5 Common Mistakes to Avoid in Criminal Injury Cases
Steven woke one night to find a robber in his home. In the tussle that followed, Steven suffered a broken rib, but luckily the intruder was caught by the police. Due to the injury, Steven decided to file a criminal injury claim to get compensation for the injuries. It should have been easy for him to get the compensation. But unfortunately, his claim was denied.
Because he made one serious mistake: Steven did not save his medical report or any information showing expenses related to his injuries.
The above hypothetical example shows the consequences of a mistake when it comes to criminal injury cases. What should have been an easy win for Steven turned out to be a complete failure, as he was not able to get the compensation he needed for his injuries.
However, this is not the only mistake that can have disastrous consequences on a case. There are many other blunders that can have negative consequences on a criminal injury case. Let’s take a look at them one by one.
1. Filing after Lapse of Statute of Limitations
Every state in the US apart from Wyoming has a statute of limitations regarding criminal prosecution. The purpose of the statute of limitations is to ensure that the prosecution of an individual occurs based upon evidence (eyewitness or physical) that has not deteriorated over time.
Thus, it is essential that you file the case for a criminal injury before the time specified in the statute of limitations lapses. Keep in mind that statutes of limitations apply to all types of crimes except murder, kidnapping, sexual acts with minors, forgery, and arson.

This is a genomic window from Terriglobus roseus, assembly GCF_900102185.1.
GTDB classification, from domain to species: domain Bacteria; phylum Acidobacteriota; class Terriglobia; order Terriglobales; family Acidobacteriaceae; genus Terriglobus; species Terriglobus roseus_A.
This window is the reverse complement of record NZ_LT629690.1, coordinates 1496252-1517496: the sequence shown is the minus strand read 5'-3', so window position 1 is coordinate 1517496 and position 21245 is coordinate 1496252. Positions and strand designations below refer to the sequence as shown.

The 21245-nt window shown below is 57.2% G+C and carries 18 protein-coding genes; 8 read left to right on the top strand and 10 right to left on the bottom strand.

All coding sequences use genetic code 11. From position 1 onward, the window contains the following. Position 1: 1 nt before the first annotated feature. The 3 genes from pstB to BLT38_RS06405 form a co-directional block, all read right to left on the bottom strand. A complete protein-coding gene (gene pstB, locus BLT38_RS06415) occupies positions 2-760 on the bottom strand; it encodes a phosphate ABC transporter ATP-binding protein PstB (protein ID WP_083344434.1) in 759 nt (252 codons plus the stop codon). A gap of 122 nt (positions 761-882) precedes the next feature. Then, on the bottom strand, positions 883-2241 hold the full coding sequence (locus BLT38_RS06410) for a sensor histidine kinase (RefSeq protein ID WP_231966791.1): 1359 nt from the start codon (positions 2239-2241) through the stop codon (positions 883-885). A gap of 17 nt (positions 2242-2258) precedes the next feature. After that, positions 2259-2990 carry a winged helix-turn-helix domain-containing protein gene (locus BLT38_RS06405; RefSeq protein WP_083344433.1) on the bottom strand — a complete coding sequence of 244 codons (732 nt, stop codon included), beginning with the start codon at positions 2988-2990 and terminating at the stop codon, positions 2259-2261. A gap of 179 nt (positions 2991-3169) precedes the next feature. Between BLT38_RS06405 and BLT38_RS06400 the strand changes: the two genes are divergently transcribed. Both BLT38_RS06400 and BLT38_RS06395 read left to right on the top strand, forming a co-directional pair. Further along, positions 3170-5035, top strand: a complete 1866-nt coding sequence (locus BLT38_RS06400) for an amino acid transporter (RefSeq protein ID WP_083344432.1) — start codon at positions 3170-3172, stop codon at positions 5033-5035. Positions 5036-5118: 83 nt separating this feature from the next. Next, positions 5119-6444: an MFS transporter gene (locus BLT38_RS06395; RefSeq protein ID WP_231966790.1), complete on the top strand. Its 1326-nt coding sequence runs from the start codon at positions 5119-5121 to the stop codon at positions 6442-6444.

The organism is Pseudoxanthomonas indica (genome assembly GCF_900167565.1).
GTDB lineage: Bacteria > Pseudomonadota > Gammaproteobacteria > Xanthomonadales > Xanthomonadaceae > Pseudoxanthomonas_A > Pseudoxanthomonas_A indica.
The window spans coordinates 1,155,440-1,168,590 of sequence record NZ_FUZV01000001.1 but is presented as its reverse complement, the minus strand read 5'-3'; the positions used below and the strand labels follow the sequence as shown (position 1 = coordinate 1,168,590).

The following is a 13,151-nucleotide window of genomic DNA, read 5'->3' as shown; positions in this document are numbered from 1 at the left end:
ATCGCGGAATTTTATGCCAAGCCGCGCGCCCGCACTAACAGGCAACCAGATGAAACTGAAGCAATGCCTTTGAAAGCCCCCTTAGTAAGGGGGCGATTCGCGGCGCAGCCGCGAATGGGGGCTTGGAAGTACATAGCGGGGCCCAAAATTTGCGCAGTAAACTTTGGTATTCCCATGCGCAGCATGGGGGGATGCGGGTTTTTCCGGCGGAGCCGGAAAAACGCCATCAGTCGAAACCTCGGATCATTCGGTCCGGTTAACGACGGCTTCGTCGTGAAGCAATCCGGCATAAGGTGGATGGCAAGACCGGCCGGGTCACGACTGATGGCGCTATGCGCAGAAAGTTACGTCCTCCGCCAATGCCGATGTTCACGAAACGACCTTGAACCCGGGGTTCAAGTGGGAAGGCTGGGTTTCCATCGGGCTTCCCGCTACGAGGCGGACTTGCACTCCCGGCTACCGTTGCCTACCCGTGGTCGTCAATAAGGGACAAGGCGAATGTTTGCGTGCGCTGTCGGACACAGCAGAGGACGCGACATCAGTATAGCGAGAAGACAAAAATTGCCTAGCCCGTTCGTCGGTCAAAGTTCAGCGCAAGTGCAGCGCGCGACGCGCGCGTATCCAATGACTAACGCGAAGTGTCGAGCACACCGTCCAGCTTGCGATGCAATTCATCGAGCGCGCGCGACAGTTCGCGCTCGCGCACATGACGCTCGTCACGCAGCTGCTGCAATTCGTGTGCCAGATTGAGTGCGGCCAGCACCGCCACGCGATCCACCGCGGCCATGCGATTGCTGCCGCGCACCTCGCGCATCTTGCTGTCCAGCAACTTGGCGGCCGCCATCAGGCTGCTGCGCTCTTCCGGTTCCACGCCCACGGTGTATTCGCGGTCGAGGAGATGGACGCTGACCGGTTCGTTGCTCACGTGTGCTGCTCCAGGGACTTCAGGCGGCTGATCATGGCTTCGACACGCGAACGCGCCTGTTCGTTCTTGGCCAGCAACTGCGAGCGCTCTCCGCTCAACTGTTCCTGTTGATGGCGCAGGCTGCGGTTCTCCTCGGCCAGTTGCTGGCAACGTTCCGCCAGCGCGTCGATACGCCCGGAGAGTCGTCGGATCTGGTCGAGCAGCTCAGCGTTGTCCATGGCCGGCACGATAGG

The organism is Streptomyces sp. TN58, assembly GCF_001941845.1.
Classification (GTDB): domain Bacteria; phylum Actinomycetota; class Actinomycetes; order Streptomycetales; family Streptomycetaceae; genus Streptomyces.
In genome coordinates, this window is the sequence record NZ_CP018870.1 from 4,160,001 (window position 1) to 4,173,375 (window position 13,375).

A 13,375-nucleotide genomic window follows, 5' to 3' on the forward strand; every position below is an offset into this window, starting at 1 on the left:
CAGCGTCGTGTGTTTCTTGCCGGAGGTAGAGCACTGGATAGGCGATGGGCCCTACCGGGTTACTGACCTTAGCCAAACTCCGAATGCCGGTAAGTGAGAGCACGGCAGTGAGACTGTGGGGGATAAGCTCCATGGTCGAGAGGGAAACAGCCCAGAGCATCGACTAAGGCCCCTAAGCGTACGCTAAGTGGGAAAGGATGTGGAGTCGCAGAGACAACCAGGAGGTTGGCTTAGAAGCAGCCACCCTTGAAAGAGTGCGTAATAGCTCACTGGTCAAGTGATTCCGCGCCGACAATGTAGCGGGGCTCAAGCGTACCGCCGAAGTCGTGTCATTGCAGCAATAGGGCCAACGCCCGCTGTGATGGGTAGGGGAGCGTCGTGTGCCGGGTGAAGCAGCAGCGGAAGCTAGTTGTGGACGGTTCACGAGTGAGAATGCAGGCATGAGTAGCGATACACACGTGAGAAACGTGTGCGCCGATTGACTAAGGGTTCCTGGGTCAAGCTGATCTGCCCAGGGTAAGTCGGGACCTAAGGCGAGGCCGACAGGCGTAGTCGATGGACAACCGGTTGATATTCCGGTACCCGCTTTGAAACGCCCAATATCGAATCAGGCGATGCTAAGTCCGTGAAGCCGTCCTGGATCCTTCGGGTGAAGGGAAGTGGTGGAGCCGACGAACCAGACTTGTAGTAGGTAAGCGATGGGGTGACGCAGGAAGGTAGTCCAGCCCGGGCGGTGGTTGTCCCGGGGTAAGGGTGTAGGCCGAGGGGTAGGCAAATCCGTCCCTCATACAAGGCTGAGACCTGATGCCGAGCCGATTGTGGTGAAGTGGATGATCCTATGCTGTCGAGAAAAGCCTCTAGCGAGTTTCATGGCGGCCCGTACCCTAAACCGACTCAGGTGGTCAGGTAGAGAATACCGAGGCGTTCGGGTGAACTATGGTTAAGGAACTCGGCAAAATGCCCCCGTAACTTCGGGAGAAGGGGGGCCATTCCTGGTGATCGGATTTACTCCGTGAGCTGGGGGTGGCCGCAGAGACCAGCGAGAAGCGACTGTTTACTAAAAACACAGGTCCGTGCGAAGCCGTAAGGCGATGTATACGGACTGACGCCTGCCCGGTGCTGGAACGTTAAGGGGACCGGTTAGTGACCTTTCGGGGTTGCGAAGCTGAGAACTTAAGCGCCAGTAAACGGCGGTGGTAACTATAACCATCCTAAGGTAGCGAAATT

2. Not Declaring Being Partly Responsible for the Injury
Another common mistake when it comes to criminal injury is not declaring involvement in an act of violence that led to the injury. For instance, suppose that you were involved in a brawl in a public place and the confrontation in which you suffered serious injuries occurred because of your taunting or rude remarks. In this case, if you don’t admit being partly responsible for the crime, it could lead to negative consequences.
3. Not Assisting the Police
After you have reported the crime, it is important that you cooperate with the police, such as by identifying people or the scene of the crime. Your claim for injury due to the criminal act may be denied by the judge if it comes to light that you did not assist the police with their investigation of the crime in which you were injured.
4. Agreeing to the First Settlement
Remember that the initial settlement offered by the defendant’s insurance company will most likely be less than the amount that is due to you. It’s important that you have the offer reviewed by your attorney before signing any document.
5. Not Hiring an Attorney in Criminal Injury Case
An experienced attorney can help ensure that you receive the maximum possible amount from the defendant. The services of a criminal lawyer can also ease the task of navigating through the complex legal system. An attorney can ensure that your legal rights are protected and increase your chances of success in court.